Resources » Asbury Bible Commentary » Part II: The Old Testament » 1 AND 2 KINGS » Introduction » III. Literary Structure And Purpose

III. Literary Structure And Purpose

III. Literary Structure And Purpose

Even a casual reading of Kings will suggest that the editor had interests other than simply preserving the past. What is found here makes no pretenses about being historical in the modern, scientific sense of the term. Indeed, the fact that additional sources are so willingly referred to indicates a selectivity in choosing materials deemed appropriate for a particular purpose. Beyond this, the amount of attention given to various individuals is also instructive. Omri, as a most notable example, is known from extrabiblical sources to have been one of the northern kingdom's most influential kings. How unusual, then, that Kings devotes only eight verses to his reign (1Ki 16:21-28)! Similar comments could be made concerning Jeroboam II, whose reign for many must have represented a renaissance of sorts (2Ki 14:23-29). By way of contrast, several chapters are devoted to such kings as Hezekiah and Josiah as well as the prophets Elijah and Elisha. The reason, in one word, is “theology.”

In understanding the perspective and purpose of Kings, it is important to keep in mind that the southern kingdom of Judah had recently been destroyed by the Babylonians. That Jerusalem, Judah's capital city, could ever fall was in the minds of many a theological impossibility (La 4:12, 20). Jerusalem, after all, was God's chosen city. Yet fall it did, and its destruction raised perplexing questions that begged for answers. Questions of this sort receive attention in Lamentations, where we find an emotional response similar to a mother crying over a dying child. In a similar fashion, Kings presents in a more journalistic style an account that attempts to trace both the major events that ultimately shaped Israel and Judah as well as their causes. For the editor, those causes were not so much poor political decisions, nor were they the unknown and uncontrollable chances of life. Rather, such causes were theological in nature, and the resulting account is “history” from a theologically reflective perspective.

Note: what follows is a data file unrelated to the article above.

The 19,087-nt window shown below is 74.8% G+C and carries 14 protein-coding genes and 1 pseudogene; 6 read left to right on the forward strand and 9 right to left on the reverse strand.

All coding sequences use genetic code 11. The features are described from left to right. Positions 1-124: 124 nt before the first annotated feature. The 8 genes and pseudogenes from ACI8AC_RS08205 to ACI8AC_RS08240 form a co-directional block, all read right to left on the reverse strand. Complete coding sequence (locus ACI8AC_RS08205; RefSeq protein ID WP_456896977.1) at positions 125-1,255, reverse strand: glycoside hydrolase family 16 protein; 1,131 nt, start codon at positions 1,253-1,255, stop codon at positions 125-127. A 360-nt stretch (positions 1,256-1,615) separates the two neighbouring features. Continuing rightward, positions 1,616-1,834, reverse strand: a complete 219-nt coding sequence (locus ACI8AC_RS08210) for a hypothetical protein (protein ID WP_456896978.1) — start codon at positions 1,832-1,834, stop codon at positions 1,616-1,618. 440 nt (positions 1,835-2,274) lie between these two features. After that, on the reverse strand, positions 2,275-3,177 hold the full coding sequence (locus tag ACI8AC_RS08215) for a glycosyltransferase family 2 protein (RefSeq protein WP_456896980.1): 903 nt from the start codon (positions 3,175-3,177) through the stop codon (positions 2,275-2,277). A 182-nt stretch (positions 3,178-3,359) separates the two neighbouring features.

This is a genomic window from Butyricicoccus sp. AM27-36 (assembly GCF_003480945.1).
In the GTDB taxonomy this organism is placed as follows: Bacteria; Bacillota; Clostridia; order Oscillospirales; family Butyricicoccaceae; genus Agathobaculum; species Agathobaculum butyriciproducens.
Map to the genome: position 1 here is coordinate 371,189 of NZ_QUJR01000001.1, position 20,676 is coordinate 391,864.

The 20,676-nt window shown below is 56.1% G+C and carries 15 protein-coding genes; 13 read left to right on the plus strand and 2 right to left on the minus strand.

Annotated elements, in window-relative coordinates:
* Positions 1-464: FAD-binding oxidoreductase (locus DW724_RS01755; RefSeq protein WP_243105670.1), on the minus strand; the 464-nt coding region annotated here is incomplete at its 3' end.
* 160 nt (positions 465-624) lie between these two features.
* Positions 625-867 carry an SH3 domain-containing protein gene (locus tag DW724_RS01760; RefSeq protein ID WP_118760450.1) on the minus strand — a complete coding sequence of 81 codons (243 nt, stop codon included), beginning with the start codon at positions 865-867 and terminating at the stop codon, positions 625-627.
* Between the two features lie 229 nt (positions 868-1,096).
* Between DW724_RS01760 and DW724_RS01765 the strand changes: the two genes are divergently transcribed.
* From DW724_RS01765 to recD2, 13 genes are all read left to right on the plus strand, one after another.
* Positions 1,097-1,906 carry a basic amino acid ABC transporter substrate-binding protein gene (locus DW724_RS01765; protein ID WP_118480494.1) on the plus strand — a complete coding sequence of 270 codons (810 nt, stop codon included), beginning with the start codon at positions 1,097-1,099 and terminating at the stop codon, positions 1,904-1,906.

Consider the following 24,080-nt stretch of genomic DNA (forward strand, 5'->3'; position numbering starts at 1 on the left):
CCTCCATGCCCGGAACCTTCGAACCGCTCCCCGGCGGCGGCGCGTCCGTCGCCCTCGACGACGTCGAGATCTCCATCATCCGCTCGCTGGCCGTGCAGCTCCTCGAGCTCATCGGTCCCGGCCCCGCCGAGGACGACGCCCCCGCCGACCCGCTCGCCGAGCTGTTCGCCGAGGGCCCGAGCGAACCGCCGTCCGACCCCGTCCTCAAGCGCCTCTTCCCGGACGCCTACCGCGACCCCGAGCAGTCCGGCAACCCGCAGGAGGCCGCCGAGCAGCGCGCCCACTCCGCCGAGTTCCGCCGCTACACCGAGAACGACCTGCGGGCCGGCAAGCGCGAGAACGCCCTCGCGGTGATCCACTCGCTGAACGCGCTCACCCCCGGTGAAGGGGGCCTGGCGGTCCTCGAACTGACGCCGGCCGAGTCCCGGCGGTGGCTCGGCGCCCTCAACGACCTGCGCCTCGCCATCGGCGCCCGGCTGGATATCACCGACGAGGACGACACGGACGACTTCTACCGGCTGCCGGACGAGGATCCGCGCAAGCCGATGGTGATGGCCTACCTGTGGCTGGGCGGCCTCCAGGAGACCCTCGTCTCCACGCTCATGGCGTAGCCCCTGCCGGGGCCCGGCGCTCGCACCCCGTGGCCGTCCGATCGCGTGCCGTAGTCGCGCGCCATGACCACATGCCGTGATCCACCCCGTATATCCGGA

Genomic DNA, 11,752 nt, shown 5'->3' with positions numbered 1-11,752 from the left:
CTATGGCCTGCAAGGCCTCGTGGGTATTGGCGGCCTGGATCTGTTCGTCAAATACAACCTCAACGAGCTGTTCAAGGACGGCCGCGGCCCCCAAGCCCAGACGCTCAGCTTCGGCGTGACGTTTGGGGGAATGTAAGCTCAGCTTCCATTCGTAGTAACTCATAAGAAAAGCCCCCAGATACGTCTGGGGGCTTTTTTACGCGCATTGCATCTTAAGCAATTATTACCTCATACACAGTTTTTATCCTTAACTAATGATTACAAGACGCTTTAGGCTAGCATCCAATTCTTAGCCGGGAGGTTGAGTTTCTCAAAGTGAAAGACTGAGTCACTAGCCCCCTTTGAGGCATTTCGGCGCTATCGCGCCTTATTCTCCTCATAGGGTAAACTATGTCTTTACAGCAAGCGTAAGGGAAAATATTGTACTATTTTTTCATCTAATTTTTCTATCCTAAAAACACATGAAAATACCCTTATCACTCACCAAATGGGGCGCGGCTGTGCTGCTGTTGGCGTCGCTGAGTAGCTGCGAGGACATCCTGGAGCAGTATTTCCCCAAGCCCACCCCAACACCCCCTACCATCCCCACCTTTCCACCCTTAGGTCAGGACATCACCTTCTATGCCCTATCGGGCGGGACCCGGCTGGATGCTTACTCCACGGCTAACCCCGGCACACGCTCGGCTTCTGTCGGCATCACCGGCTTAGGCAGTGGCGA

As an illustration, were an atheist and a Christian to write histories of the United States, chances are that the end products would be drastically different. Even more so, were these same two individuals instructed to set aside the contemporary emphasis upon “scientific objectivity” and to write accounts that reflected their own world views, imagine the outcome. What the atheist sees as a mere natural occurrence might very well be seen by the Christian as an act of God. Does this mean that either or both accounts are necessarily unhistorical? No. It simply suggests that those events and experiences that were included in the finished product had been selected for a specific purpose and interpreted from a particular point of view. The ultimate intention, then, is not merely to preserve information, but to use that information to make a point. In describing the book of Kings from this perspective, De Vries suggests that “the facts may speak for themselves, but [the Deuteronomist] is not going to let them speak for themselves, lest someone misunderstand” (p. xlvii). As a result, these same facts are housed within a theological framework.

In pursuing this framework, various significant themes can be identified in Kings. These include: